Article  PubMed  PubMed Central  Google Scholar 

  43. Corp, I. B. M. (2017). IBM SPSS statistics for windows, version 25.0. Armonk, NY: IBM Corp.

    Google Scholar 

  44. Jones, D. J., Forehand, R., Cuellar, J., Kincaid, C., Parent, J., Fenton, N., & Goodrum, N. (2013). Harnessing innovative technologies to advance children's mental health: Behavioral parent training as an example. Clinical Psychology Review, 33, 241–252. https://doi.org/10.1016/j.cpr.2012.11.003.

    Article  PubMed  Google Scholar 

  45. Kahn, R. E., Frick, P. J., Youngstrom, E., Findling, R. L., & Youngstrom, J. K. (2012). The effects of including a callous-unemotional specifier for the diagnosis of conduct disorder. Journal of Child Psychology and Psychiatry, 53(3), 271–282. https://doi.org/10.1111/j.1469-7610.2011.02463.x.

    Article  PubMed  Google Scholar 

  46. Kazdin, A. E. (2000). Perceived barriers to treatment participation and treatment acceptability among antisocial children and their families. Journal of Child and Family Studies, 9(2), 157–174. https://doi.org/10.1023/A:1009414904228.

    Article  Google Scholar 

  47. Keenan, K., Wakschlag, L. S., & Danis, B. (2001). Kiddie-disruptive behavior disorders schedule. Chicago, IL: University of Chicago.

    Google Scholar 

  48. Kimonis, E. R., Bagner, D. M., Linares, D., Blake, C. A., & Rodriguez, G. (2014). Parent training outcomes among young children with callous–unemotional conduct problems with or at risk for developmental delay. Journal of Child and Family Studies, 23, 437–448. https://doi.org/10.1007/s10826-013-9756-8.

    Article  PubMed  Google Scholar 

  49. Kimonis, E. R., Fanti, K. A., Anastassiou-Hadjicharalambous, X., Mertan, B., Goulter, N., & Katsimicha, E. (2016). Can callous-unemotional traits be reliably measured in preschoolers? Journal of Abnormal Child Psychology, 44(4), 625–638. https://doi.org/10.1007/s10802-015-0075-y.

    Article  PubMed  Google Scholar 

  50. Kimonis, E. R., Fanti, K. A., Frick, P. J., Moffitt, T. E., Essau, C., Bijttebier, P., & Marsee, M. A. (2015). Using self-reported callous-unemotional traits to cross-nationally assess the DSM-5 ‘with limited Prosocial emotions’ specifier. Journal of Child Psychology and Psychiatry, 56(11), 1249–1261. https://doi.org/10.1111/jcpp.12357.

    Article  PubMed  Google Scholar 

  51. Kimonis, E. R., Fleming, G. E., Briggs, N., Brouwer-French, L., Frick, P. J., Hawes, D. J., et al. (2019). Parent-child interaction therapy adapted for preschoolers with callous-unemotional traits: An open trial pilot study. Journal of Clinical Child & Adolescent Psychology, 48, S347–S361. https://doi.org/10.1080/15374416.2018.1479966.

    Article  Google Scholar 

  52. Kimonis, E. R., Frick, P. J., Skeem, J. L., Marsee, M. A., Cruise, K., Munoz, L. C., Aucoin, K. J., & Morris, A. S. (2008). Assessing callous–unemotional traits in adolescent offenders: Validation of the inventory of callous-unemotional traits. International Journal of Law and Psychiatry, 31(3), 241–252. https://doi.org/10.1016/j.ijlp.2008.04.002.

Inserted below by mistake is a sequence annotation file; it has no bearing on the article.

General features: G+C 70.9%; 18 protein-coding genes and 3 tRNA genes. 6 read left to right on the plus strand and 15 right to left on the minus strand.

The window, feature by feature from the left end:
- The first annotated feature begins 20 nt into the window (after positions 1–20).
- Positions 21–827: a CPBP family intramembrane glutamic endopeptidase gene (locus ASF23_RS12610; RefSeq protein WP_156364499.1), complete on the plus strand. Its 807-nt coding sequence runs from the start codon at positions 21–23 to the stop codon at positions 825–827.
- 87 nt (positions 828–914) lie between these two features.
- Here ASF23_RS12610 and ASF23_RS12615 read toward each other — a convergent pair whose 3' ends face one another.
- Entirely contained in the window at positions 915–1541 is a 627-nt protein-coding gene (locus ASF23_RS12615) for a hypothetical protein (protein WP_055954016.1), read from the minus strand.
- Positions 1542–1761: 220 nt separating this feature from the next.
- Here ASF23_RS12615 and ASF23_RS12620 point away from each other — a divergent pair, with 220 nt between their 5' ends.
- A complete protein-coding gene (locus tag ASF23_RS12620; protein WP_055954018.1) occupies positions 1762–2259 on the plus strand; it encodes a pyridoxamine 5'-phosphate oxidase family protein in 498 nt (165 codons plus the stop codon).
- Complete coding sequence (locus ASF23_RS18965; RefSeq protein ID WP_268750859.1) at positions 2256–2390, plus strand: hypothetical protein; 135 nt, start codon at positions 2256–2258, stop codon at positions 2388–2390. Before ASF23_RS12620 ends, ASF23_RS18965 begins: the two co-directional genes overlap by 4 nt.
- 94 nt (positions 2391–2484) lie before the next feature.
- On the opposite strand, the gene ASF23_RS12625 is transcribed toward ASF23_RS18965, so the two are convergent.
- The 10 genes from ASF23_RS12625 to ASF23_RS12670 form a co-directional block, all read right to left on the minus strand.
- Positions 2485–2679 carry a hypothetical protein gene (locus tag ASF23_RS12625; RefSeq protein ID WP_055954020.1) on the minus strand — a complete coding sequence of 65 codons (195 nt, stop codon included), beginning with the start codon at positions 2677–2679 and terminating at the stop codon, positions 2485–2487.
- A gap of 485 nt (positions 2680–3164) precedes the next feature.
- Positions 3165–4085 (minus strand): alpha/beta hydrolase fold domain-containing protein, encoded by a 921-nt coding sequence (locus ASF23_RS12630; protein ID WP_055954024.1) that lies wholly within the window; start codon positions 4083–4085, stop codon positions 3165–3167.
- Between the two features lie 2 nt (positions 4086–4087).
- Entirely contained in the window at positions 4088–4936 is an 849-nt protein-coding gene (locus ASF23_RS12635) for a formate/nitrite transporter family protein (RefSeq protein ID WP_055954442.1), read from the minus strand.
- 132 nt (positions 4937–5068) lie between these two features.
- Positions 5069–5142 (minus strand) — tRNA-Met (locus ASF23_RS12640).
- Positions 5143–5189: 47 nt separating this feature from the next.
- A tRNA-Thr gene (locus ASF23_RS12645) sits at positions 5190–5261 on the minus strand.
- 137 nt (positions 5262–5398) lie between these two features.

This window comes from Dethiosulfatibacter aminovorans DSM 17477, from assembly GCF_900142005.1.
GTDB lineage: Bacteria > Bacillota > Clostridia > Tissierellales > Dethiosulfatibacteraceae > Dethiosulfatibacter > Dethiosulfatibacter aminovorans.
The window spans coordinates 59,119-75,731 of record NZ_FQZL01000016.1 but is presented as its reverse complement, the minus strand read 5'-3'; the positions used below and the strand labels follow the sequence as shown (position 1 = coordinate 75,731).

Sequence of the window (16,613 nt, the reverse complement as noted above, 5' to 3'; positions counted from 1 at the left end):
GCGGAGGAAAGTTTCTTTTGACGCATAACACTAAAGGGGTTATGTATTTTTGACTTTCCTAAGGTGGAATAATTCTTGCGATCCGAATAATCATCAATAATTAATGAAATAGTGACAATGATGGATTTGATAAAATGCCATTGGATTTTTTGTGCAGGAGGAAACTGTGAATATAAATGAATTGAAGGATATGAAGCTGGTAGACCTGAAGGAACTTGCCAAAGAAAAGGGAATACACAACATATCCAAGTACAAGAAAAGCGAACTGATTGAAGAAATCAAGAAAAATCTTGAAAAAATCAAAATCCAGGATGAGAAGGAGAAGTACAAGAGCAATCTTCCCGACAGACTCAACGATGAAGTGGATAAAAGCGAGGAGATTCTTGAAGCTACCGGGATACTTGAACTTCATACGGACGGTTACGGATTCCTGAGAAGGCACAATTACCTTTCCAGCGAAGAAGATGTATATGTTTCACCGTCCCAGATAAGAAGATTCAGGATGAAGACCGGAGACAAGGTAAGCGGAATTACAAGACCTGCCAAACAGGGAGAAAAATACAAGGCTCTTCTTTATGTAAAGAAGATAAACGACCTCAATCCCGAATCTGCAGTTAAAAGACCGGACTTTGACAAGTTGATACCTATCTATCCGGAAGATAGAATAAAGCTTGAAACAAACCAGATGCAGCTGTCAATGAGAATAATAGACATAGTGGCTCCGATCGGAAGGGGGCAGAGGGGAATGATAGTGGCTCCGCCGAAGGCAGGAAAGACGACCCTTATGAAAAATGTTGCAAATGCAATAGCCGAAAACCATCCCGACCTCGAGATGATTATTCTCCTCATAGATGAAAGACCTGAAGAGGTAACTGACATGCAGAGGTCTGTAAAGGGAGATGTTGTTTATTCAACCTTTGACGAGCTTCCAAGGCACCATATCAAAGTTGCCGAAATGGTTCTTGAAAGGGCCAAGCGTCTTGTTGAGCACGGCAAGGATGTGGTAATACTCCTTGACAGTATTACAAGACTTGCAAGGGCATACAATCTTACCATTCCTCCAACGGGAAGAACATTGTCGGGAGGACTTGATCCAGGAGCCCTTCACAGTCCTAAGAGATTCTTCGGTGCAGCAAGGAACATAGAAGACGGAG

Article  PubMed  Google Scholar 

  53. Kohlhoff, J., Wallace, N. M., Morgan, S., Maiuolo, M., & Turnell, A. (2019). Internet-delivered Parent-child interaction therapy: Two clinical case reports. Clinical Psychologist, 23, 271–282. https://doi.org/10.1111/cp.12184.

    Article  Google Scholar 

  54. Larsen, D. L., Attkisson, C. C., Hargreaves, W. A., & Nguyen, T. D. (1979). Assessment of client/patient satisfaction: Development of a general scale. Evaluation and Program Planning, 2(3), 197–207. https://doi.org/10.1016/0149-7189(79)90094-6.

    Article  PubMed  Google Scholar 

  55. Longman, T., Hawes, D. J., & Kohlhoff, J. (2016). Callous–unemotional traits as markers for conduct problem severity in early childhood: A meta-analysis. Child Psychiatry & Human Development, 47(2), 326–334. https://doi.org/10.1007/s10578-015-0564-9.

    Article  Google Scholar 

  56. Lundh, A., Kowalski, J., Sundberg, C. J., Gumpert, C., & Landén, M. (2010). Children's global assessment scale (CGAS) in a naturalistic clinical setting: Inter-rater reliability and comparison with expert ratings. Psychiatry Research, 177, 206–210. https://doi.org/10.1016/j.psychres.2010.02.006.

    Article  PubMed  Google Scholar 

  57. McNeil, C., & Hembree-Kigin, T. L. (2010). Parent-child interaction therapy. New York: Springer.

    Book  Google Scholar 

  58. Nock, M. K., & Kazdin, A. E. (2001). Parent expectancies for child therapy: Assessment and relation to participation in treatment. Journal of Child and Family Studies, 10, 155–180. https://doi.org/10.1023/A:1016699424731.

    Article  Google Scholar 

  59. O'Keefe, D. J. (2007). Brief report: Post hoc power, observed power, a priori power, retrospective power, prospective power, achieved power: Sorting out appropriate uses of statistical power analyses. Communication Methods and Measures, 1(4), 291–299. https://doi.org/10.1080/19312450701641375.